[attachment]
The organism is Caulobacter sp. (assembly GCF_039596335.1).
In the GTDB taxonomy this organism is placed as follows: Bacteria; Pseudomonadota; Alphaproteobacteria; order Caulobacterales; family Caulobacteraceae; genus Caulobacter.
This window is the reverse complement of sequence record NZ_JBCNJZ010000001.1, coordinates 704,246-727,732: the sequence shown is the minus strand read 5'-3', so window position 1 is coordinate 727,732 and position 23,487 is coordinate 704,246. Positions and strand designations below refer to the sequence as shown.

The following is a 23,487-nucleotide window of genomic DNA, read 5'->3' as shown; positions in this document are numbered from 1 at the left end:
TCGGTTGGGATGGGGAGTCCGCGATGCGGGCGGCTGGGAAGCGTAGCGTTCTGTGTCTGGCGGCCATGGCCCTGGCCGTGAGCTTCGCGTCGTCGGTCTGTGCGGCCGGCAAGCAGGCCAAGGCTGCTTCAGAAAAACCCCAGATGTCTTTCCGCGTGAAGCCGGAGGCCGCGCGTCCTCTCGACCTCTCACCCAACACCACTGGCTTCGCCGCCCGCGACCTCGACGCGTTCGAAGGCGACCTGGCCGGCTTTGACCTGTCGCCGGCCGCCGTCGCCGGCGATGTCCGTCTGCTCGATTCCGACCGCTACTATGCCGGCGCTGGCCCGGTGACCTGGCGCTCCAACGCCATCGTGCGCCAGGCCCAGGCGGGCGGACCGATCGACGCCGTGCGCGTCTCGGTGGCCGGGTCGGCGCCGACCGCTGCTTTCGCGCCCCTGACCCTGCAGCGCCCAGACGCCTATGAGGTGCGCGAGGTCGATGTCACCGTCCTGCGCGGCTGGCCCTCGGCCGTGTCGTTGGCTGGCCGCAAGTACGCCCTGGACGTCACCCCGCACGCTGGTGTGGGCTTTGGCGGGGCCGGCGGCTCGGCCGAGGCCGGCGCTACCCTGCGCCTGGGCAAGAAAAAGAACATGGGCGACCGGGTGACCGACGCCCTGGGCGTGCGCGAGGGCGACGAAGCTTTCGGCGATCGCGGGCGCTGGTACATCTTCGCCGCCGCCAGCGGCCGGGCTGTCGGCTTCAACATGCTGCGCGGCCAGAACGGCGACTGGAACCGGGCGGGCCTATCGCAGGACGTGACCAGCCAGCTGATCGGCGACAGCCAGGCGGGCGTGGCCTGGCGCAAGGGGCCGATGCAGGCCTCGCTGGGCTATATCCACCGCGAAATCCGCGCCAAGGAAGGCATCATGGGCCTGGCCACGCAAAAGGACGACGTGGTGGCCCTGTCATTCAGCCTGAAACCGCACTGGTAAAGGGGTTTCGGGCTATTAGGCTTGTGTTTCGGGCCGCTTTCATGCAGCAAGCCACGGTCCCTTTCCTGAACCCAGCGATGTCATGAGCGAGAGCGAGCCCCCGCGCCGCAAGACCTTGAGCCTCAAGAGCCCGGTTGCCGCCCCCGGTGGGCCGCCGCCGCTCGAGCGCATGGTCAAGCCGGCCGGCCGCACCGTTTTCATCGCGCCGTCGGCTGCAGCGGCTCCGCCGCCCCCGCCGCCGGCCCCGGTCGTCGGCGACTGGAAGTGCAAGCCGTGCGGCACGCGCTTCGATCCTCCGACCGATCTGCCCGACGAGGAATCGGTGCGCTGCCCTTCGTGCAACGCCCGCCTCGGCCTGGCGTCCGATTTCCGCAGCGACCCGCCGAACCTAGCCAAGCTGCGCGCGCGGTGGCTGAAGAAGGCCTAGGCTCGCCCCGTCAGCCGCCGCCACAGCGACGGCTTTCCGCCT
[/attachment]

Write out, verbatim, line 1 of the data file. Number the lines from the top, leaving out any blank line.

The organism is Caulobacter sp. (assembly GCF_039596335.1).